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The Job: Dad

Tommy thinks he's got a stalker, but the guy is actually following Frank - and he turns out to be Frank's long lost son. Pip and McNeil's police car is stolen, and McNeil tries to console Jan when she finds out she has a lump in her breast.

Episode Info  

Episode number: 2x13
Production Number: 32-01-212
Airdate: Wednesday April 24th, 2002

Guest Stars
Joshua BitonJoshua Biton
As Parking Lot Attendant
Angelo MassagliAngelo Massagli
As Car Thief
Main Cast
Julian AcostaJulian Acosta
As Al Rodriguez
Keith DavidKeith David
As Tom Williams
Diane FarrDiane Farr
As Jan Fendrich
Adam FerraraAdam Ferrara
As Tommy Manetti
Denis LearyDenis Leary
As Mike McNeil
Lenny ClarkeLenny Clarke
As Frank Harrigan
John OrtizJohn Ortiz
As Ruben Sommariba
Bill NunnBill Nunn
As Pip Phillips
Episode Notes
This episode was the closest McNeil ever got to revealing his true feelings for Jan.

Episode Quotes
Tommy: I wish I had a female stalker. Oh, stalker sex is the best... they are SO into you.
Frank: But they're mentally disturbed.
Tommy: Which is very good with the right kook!

McNeil: Stop, it's a secret. She told me and I'm not telling anybody else.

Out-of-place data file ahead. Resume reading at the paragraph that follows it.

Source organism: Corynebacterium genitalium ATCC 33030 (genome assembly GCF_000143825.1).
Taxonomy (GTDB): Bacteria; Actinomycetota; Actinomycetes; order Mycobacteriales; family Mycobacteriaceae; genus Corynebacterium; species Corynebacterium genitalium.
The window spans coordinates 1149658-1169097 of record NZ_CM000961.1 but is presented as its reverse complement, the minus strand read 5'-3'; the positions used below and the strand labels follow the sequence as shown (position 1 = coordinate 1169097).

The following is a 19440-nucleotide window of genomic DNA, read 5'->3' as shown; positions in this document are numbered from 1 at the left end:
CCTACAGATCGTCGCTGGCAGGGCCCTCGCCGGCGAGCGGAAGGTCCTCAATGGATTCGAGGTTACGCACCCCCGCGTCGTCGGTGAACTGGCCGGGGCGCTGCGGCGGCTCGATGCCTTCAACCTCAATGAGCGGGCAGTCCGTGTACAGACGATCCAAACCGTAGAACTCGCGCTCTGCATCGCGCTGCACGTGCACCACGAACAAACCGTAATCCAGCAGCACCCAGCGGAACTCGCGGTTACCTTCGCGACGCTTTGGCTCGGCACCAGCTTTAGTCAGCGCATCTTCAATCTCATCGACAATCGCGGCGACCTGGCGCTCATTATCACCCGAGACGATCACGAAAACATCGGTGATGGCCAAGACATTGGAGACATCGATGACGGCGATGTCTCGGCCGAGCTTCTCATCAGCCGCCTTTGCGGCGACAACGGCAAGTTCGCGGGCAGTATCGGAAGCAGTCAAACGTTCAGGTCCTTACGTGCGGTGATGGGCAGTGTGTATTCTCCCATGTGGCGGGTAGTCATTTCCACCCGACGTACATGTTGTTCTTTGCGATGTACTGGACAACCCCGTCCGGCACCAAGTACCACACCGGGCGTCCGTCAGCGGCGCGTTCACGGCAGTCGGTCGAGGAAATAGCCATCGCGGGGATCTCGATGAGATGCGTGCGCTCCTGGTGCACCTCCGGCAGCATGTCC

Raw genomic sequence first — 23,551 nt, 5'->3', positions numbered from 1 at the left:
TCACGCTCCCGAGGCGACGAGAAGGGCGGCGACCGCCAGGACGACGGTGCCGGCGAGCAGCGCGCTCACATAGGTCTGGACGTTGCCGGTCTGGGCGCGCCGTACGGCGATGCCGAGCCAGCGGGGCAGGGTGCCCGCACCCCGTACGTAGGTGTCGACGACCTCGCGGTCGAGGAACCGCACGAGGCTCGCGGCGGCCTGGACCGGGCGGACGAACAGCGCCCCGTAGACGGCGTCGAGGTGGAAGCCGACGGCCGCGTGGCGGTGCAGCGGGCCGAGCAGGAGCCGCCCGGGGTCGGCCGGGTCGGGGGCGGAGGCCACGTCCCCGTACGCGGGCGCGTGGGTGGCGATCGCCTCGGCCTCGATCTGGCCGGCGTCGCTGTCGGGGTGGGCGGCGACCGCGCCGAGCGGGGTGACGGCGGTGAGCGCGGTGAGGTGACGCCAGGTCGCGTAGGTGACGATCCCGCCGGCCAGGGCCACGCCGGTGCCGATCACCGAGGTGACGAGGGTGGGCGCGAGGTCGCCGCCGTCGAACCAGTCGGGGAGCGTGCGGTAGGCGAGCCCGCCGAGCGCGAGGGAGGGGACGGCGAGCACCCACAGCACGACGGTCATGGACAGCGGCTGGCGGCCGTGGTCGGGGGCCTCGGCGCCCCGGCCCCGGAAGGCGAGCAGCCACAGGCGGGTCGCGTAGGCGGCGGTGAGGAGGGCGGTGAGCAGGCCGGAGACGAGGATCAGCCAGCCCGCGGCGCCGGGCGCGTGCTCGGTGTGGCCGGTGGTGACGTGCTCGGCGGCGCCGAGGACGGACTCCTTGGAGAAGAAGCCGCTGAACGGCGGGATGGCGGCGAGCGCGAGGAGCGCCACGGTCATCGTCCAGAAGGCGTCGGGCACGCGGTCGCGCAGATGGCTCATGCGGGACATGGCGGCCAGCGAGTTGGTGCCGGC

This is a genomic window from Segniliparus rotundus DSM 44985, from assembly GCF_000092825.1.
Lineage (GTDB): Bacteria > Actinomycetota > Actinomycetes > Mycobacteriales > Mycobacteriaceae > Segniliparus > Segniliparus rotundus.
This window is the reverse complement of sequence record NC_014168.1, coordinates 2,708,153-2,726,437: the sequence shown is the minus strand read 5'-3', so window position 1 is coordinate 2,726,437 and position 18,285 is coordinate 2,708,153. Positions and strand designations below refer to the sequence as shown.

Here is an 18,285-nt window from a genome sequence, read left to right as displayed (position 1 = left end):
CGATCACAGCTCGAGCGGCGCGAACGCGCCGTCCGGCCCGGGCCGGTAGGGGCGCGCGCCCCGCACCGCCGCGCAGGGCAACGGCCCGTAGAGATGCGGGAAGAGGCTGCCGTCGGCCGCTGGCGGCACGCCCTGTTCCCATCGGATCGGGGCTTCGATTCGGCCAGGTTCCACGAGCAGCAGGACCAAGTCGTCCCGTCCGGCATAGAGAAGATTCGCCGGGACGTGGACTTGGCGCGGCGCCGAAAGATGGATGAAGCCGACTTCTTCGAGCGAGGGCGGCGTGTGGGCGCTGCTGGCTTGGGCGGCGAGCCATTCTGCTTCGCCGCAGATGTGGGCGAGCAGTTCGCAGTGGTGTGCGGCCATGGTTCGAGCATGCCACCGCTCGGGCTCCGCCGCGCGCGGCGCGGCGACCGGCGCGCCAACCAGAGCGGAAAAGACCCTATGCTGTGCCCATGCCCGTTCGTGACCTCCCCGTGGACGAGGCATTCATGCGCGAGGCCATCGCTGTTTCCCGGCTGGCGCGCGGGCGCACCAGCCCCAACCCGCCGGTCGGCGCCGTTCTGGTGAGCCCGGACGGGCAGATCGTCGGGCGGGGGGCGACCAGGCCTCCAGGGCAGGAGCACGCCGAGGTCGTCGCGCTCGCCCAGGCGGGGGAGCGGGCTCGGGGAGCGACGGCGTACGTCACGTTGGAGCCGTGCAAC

Pip: Are you kidding, you can't keep a secret.
McNeil: Yeah I can!
Pip: Remember that time I had that wart on my thing? Huh? Remember that? You told everybody!
Ruben: (looking shocked) You had a wart on your thing?
McNeil: (smiles and shakes his head) I didn't tell anybody.

Jan: I had to think about the really tough stuff today.
McNeil: Me too, okay? I told you, it made me think about stuff.
Jan: Like what?
McNeil: Like, you know, like big stuff. Like, you know, mortality. Life, death... like what if I drop dead tomorrow. And you know, you and me never... hook up?
Jan: So your deep thought was what if you never get in my pants?

Cultural References
Pip: Oh man, that's Seinfeld.

Pip and McNeil are watching Ruben's little TV, trying to tune in the ball game, but all they can tune in is the popular 1990's sitcom, Seinfeld. Seinfeld, starring comedian Jerry Seinfeld, is often called "the show about nothing" because most of the plots revolved around mundane moments in the characters' lives.

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